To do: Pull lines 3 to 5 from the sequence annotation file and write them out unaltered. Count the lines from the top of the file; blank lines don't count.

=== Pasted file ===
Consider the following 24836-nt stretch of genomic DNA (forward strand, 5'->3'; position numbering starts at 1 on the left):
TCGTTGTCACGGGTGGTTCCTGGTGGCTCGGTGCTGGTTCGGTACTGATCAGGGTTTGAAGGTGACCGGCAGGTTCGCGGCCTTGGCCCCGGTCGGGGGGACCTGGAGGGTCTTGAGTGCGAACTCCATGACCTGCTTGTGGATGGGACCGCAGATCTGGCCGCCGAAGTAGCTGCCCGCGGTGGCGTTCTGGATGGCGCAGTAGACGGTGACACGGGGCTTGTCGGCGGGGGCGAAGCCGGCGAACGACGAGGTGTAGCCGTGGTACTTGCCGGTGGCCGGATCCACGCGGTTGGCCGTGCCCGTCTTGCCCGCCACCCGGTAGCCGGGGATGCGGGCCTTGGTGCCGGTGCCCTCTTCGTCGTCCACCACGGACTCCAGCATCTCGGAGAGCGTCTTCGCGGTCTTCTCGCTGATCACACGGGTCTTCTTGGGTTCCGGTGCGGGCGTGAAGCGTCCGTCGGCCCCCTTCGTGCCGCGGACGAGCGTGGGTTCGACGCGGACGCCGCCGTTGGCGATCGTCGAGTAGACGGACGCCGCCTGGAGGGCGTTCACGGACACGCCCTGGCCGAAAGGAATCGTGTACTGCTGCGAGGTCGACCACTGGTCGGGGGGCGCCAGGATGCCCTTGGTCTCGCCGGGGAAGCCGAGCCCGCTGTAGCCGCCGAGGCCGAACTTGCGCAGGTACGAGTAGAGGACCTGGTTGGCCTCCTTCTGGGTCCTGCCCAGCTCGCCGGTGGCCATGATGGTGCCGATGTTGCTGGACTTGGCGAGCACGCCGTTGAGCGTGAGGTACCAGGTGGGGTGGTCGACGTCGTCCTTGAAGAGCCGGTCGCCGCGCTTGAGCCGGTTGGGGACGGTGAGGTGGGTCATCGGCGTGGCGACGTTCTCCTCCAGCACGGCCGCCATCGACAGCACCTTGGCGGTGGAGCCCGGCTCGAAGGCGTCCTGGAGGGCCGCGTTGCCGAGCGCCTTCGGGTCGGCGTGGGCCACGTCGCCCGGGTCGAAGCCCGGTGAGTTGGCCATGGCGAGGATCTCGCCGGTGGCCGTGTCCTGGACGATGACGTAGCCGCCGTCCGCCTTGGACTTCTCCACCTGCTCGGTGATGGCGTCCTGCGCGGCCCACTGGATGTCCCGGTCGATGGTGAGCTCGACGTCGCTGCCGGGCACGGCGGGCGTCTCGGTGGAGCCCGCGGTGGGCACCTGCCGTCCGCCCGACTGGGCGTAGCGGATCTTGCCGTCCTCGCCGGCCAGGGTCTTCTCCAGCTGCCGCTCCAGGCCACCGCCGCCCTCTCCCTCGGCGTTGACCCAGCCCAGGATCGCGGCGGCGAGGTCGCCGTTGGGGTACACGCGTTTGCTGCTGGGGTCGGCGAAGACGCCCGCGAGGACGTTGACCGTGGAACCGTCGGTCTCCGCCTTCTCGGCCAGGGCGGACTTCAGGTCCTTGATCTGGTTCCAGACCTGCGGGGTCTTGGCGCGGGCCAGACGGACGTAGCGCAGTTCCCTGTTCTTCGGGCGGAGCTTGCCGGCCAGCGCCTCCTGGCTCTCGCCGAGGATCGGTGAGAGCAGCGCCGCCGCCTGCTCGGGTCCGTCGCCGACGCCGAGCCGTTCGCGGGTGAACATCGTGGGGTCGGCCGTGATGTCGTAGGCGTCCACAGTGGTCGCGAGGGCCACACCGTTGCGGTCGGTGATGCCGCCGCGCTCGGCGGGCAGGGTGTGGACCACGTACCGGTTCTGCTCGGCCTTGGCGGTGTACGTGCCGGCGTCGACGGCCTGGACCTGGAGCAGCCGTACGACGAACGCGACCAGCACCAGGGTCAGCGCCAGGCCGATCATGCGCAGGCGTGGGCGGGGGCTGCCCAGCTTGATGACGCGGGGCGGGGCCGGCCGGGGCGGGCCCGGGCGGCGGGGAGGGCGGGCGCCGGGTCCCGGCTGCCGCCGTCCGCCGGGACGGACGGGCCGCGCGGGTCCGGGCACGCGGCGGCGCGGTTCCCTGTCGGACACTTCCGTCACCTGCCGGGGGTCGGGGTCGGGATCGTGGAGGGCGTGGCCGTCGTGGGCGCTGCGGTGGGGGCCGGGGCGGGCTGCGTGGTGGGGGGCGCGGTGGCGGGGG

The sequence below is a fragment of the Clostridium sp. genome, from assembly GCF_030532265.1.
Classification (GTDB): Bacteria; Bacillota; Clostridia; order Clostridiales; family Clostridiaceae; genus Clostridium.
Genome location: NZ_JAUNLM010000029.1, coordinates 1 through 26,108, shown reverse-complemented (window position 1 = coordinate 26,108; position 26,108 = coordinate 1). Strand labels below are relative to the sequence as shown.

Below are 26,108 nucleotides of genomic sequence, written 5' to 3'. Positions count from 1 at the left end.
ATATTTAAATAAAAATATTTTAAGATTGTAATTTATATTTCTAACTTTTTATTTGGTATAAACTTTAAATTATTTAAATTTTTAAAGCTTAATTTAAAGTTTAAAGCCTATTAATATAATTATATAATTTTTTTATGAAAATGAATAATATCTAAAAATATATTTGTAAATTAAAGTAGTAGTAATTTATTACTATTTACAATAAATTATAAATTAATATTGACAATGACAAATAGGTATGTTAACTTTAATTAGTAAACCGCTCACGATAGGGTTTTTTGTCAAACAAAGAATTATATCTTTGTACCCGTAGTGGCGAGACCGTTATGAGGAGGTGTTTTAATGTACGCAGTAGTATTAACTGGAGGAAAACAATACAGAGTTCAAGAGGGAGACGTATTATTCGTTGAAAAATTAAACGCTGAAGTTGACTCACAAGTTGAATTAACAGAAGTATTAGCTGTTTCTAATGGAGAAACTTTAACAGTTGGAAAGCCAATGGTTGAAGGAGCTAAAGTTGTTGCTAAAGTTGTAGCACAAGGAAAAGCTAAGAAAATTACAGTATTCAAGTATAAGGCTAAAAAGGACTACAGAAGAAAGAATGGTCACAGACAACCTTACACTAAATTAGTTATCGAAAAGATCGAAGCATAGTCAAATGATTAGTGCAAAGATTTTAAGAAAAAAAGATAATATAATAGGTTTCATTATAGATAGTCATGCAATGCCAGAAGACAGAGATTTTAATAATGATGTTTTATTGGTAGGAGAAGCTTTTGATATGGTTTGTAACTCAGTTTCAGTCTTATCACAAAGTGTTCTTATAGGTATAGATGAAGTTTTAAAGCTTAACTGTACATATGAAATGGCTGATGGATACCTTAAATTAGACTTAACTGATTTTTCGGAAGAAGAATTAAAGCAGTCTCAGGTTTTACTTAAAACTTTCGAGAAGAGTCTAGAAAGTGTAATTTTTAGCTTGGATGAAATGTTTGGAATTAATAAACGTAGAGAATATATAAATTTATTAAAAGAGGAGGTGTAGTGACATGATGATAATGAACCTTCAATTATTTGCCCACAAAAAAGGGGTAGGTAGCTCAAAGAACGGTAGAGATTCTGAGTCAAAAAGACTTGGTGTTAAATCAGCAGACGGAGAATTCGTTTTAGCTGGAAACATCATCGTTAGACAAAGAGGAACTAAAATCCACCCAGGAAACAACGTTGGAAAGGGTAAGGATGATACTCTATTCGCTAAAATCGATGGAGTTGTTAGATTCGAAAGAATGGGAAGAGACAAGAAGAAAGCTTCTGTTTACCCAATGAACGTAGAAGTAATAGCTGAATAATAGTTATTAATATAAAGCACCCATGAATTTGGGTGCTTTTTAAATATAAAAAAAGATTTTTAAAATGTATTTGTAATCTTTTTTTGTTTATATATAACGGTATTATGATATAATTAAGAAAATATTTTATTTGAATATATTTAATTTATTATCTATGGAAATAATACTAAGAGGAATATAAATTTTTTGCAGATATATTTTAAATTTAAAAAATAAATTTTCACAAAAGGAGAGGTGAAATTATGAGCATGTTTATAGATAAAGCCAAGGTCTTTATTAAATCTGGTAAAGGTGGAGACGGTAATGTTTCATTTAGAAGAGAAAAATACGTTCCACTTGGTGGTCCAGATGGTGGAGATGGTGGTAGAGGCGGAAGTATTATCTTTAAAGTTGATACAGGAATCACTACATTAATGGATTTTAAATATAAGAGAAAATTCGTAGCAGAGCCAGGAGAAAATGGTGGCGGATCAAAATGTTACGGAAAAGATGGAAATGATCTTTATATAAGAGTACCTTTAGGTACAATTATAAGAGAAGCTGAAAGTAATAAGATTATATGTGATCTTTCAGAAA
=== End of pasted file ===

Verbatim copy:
The sequence below is a fragment of the Clostridium sp. genome, from assembly GCF_030532265.1.
Classification (GTDB): Bacteria; Bacillota; Clostridia; order Clostridiales; family Clostridiaceae; genus Clostridium.
Genome location: NZ_JAUNLM010000029.1, coordinates 1 through 26,108, shown reverse-complemented (window position 1 = coordinate 26,108; position 26,108 = coordinate 1). Strand labels below are relative to the sequence as shown.